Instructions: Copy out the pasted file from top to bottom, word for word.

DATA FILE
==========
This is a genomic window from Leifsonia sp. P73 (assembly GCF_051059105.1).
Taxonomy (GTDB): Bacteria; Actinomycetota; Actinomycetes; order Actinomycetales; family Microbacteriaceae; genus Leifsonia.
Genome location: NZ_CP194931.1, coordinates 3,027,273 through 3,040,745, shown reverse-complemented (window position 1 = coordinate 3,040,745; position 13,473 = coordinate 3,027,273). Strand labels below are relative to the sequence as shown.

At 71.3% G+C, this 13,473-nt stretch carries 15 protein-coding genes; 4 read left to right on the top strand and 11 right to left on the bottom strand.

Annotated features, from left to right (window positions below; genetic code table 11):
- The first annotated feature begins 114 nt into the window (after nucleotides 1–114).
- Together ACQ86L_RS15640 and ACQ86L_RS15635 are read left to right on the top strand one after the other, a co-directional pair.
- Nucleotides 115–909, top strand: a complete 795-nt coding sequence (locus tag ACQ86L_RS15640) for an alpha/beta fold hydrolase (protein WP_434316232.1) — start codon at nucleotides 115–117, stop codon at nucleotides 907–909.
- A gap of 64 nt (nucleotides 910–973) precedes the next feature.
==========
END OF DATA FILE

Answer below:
This is a genomic window from Leifsonia sp. P73 (assembly GCF_051059105.1).
Taxonomy (GTDB): Bacteria; Actinomycetota; Actinomycetes; order Actinomycetales; family Microbacteriaceae; genus Leifsonia.
Genome location: NZ_CP194931.1, coordinates 3,027,273 through 3,040,745, shown reverse-complemented (window position 1 = coordinate 3,040,745; position 13,473 = coordinate 3,027,273). Strand labels below are relative to the sequence as shown.

At 71.3% G+C, this 13,473-nt stretch carries 15 protein-coding genes; 4 read left to right on the top strand and 11 right to left on the bottom strand.

Annotated features, from left to right (window positions below; genetic code table 11):
- The first annotated feature begins 114 nt into the window (after nucleotides 1–114).
- Together ACQ86L_RS15640 and ACQ86L_RS15635 are read left to right on the top strand one after the other, a co-directional pair.
- Nucleotides 115–909, top strand: a complete 795-nt coding sequence (locus tag ACQ86L_RS15640) for an alpha/beta fold hydrolase (protein WP_434316232.1) — start codon at nucleotides 115–117, stop codon at nucleotides 907–909.
- A gap of 64 nt (nucleotides 910–973) precedes the next feature.